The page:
. "Appendix C: Summary Reports of Field Visits." Countering Biological Threats: Challenges for the Department of Defense's Nonproliferation Program Beyond the Former Soviet Union. Washington, DC: The National Academies Press, 2009.
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Countering Biological Threats: Challenges for the Department of Defense’s Nonproliferation Program Beyond the Former Soviet Union
leaders in the sectors of health, agriculture, national education, scientific and technological research, trade, and environment. However, in discussions with other public health leaders, it was clear that the DRC is both aware of and committed to strengthening its biosafety and biosecurity framework. The DRC is party to the Convention on Biological Diversity and the Cartagena Protocol on Biosafety (ratified on February 8, 2005) and, in partnership with the Global Environment Facility administered by the United Nations Environment Program, has begun to establish a national biosafety framework in order to address potential risks associated with the use of modern biotechnology.
Although there are several highly dangerous pathogens endemic to the country, research on these pathogens appears to occur primarily in partnership with other countries that have dedicated biosafety level 3 or 4 (BSL-3 or -4) laboratories and expertise outside Africa. Congolese scientists would like to greatly improve both their capacity and their capability to conduct comprehensive diagnostics and characterization of strains isolated within their borders as well as to have a reference or training laboratory for other institutions in Africa. In the human health sector, Ebola and other hemorrhagic viruses, avian influenza, poliomyelitis, tuberculosis, HIV, anthrax, plague, monkeypox, African sleeping sickness, rabies, diarrheal diseases, malaria, and Buruli ulcers are of high diagnostic priority. From both the veterinary and the conservation perspectives, Ebola (especially in endangered primates), rabies, brucellosis, plague, blackleg, anthrax, foot-and-mouth disease, diarrheal and chronic wasting diseases in hoof stock, and a variety of parasitic maladies represent illnesses of major clinical interest. Although there is a basic disease surveillance system in place, data collection, analyses, alerting systems, and rapid response in remote regions of the country still remain largely inefficient and uncoordinated.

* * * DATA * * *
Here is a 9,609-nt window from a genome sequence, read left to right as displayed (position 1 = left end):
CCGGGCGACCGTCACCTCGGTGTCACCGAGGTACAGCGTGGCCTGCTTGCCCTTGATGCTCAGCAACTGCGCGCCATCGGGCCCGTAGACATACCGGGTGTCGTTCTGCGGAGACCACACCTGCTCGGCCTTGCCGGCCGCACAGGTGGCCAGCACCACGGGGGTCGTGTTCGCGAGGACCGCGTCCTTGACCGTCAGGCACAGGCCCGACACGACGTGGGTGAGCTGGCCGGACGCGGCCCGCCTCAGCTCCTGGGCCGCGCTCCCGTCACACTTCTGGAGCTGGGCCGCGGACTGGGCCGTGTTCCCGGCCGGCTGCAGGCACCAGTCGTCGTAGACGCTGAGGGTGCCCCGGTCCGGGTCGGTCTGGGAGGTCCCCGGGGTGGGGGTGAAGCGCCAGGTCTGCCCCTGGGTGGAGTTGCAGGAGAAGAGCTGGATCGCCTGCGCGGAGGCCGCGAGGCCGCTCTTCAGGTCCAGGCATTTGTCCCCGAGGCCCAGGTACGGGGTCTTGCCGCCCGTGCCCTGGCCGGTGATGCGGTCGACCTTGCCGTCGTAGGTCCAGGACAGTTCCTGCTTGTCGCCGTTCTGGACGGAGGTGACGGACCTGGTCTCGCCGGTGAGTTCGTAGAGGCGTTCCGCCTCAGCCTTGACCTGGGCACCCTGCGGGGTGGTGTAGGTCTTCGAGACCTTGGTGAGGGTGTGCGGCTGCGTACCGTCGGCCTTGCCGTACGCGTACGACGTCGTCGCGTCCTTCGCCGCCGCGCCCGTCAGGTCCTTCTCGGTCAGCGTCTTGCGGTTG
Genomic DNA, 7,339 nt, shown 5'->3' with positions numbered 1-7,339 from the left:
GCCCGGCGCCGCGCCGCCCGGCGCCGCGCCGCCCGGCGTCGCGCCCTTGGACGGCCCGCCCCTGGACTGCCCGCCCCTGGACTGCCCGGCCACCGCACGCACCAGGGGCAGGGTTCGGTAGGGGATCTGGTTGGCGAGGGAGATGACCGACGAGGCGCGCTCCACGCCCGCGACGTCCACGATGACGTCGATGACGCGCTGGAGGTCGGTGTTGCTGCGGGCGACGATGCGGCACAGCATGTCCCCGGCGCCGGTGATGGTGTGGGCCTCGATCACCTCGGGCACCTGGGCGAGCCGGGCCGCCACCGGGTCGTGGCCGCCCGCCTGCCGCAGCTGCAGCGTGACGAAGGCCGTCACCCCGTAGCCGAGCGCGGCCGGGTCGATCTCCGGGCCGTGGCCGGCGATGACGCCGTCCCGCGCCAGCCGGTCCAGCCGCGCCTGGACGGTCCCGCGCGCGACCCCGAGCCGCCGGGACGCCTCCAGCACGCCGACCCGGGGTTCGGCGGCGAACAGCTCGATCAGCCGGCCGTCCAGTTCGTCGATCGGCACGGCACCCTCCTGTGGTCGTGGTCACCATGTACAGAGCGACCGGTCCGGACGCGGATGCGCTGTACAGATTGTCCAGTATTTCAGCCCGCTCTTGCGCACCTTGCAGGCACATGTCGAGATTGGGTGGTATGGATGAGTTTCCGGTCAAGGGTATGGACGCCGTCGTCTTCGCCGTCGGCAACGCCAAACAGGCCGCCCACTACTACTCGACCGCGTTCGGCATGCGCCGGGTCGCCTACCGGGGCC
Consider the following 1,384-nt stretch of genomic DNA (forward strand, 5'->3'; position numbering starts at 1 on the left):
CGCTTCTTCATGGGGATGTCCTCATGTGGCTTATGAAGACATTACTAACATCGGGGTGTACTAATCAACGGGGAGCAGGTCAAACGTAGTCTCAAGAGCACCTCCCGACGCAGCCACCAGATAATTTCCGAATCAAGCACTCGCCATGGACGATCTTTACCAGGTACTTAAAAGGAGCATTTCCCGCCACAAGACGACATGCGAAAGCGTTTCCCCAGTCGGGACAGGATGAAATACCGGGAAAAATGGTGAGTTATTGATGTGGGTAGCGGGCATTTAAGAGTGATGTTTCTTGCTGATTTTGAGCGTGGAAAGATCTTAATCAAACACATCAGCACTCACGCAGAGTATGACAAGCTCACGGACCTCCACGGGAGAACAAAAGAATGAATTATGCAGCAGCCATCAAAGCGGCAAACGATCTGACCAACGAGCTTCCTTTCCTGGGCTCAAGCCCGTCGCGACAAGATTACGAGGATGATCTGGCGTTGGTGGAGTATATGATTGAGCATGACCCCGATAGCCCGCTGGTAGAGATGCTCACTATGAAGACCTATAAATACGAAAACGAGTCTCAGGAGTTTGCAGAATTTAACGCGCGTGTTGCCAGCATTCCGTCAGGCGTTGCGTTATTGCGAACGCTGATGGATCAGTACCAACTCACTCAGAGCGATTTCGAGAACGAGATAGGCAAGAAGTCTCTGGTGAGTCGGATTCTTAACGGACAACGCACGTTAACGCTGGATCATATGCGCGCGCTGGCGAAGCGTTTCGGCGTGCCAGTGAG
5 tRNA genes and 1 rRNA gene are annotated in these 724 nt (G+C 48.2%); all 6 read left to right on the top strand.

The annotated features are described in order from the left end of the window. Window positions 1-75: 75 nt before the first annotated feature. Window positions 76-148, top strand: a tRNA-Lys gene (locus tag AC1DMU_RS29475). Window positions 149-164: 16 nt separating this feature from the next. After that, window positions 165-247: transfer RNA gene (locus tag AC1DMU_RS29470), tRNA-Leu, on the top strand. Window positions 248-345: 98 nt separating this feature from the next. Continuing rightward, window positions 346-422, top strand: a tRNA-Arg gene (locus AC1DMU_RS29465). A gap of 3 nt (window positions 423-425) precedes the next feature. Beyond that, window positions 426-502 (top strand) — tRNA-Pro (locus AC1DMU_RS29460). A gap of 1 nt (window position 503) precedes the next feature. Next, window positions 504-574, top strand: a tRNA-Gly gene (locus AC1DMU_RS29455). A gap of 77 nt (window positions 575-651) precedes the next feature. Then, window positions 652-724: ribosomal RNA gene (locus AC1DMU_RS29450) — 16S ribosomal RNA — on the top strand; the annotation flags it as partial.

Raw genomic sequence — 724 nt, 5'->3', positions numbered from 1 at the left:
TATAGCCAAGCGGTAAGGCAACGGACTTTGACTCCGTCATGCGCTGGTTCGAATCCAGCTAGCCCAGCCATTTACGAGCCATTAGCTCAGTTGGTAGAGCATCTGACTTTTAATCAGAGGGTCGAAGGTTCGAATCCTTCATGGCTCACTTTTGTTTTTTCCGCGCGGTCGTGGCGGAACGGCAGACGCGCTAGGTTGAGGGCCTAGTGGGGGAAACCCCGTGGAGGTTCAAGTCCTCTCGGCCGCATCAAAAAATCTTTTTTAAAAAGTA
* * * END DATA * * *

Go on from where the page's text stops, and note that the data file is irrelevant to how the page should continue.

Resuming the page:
Budget, personnel, and other challenges in upgrading biosecurity
Budgets for biosafety, biosecurity, biomedical education, advanced laboratory equipment, and even basic research at key public health institutes and universities (for example, the University of Kinshasa, the University of Lubumbashi, and the University of Kisangani) are insufficient. More training and career placement are required to develop specialists in biosafety, biotechnology (especially microbiology, molecular biology, and immunology), international law, medicine (human and veterinary), information technology, and public education, especially with regard to the tenets of the Cartagena Protocol.
Interests and programs of foreign organizations and interests of localgovernment in international engagement on biosecurity issues
Ministry officials and researchers strongly support cooperative capacity-building programs with the European Union, the United States, and other